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The Press: Orangeburg Relived

4 minute read

After four students at Kent State University were killed and nine were wounded by National Guardsmen last May, the incident stayed on the front pages of newspapers for weeks. Even today, five months later, the aftermath of the confrontation still makes news. But when students at the predominantly black South Carolina State College in Orangeburg clashed with police on Feb. 8, 1968, newsmen covered the event sparsely, inaccurately, or not at all. Though three students were killed in Orangeburg and 27 others were wounded, the tragedy was effectively ignored by most of the world.

It was neither ignored nor forgotten by Jack Nelson of the Los Angeles Times or Jack Bass of the Charlotte (N.C.) Observer. Both reporters are experienced muckrakers, but in their book The Orangeburg Massacre (World; $7.95), published this week, Nelson and Bass find no heroes and no villains. In documentary prose, they spin out the entangling web of frustration, resentment and misunderstanding that began with an attempt to integrate a white bowling alley.

On the Ground. When both Nelson and Bass arrived in Orangeburg to report the incident, they found that an initial Associated Press report of a gun battle between students and police was wrong. The only injured policeman had been hit by a piece of broken banister, and all but two or three of the students had been shot in the back or in the soles of their feet, while they were lying on the ground. Bass took the first part of the book, the chapters leading up to the shooting. Nelson covered the last half: the shooting itself, the victims, the subsequent investigation and the trial of the policemen charged with imposing summary punishment without due process of law. They interviewed nearly everyone involved.*

Bass managed to weed out the false rumors that had plagued Orangeburg in the days before the shooting. The presence of Black Militant Cleveland Sellers, organizer for the Student Nonviolent Coordinating Committee, had led to tales of outside agitation; two thrill-seeking white teen-agers had roared across the black campus firing a gun; a highway patrolman had fired a warning shot into the air; rifle fire had been heard from adjoining Claflin University. State authorities blamed Cleveland Sellers, even though the only available evidence suggested that on the night of the shooting, Sellers was actually a victim. The trial verdict on the policemen’s role in the shooting was “not guilty.”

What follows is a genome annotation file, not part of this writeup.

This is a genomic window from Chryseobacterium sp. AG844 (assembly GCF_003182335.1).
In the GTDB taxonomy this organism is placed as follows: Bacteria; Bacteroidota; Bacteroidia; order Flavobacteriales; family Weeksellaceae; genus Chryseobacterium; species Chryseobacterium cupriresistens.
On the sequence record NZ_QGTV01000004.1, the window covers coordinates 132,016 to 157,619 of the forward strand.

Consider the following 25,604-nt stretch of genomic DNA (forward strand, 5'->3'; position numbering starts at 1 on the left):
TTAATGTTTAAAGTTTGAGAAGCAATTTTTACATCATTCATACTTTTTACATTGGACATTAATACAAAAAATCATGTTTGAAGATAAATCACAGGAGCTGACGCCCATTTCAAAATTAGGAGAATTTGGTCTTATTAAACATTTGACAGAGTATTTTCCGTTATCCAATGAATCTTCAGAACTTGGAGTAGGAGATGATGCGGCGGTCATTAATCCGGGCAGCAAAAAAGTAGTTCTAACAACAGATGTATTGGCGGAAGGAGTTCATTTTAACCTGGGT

Furious Hoover. Nelson was well into his part of the book before he realized that the FBI’s role in investigating the tragedy was not exactly in the best G-man tradition. He accused the FBI agents of misleading the Justice Department, lying about their presence during the riot and afterward “maintaining disconcertingly close relations with the state law-enforcement officials” they were investigating. To Nelson, it seemed highly improper that Charles DeFord, the agent who was investigating the charges against the State Law Enforcement

Division, was sharing a motel room with SLED Chief Strom.

When Bass and Nelson submitted their manuscript to World, the publishers sent out a promotional release emphasizing the criticism of the FBI. Two days later, Bass was asked by an FBI friend in Columbia if he could photocopy the book for “Mr. Hoover.” Bass agreed, and was soon rewarded by a long, furious letter from FBI Boss J. Edgar Hoover. “The book is so biased in its attempt to smear the FBI,” said an angry Hoover, “that it raises serious questions as to the competence and objectivity of the authors.” After a rebuttal by Bass, Hoover signed off a second letter with “[Your book] reminds me of the ‘scissors-and-paste’ method of writing and arguing. As you certainly are familiar with this particular method, there is no need of my elaborating upon it.”

The book smacks more of hard work than of paste; besides, there was precious little published material about Orangeburg to cut up. Bass plans no further reply to Hoover. As for Nelson, he has not heard from Hoover at all.

* The only major figures to refuse interviews: Governor Robert E. McNair and J.P. (“Pete”) Strom, head of the South Carolina Law En forcement Division.

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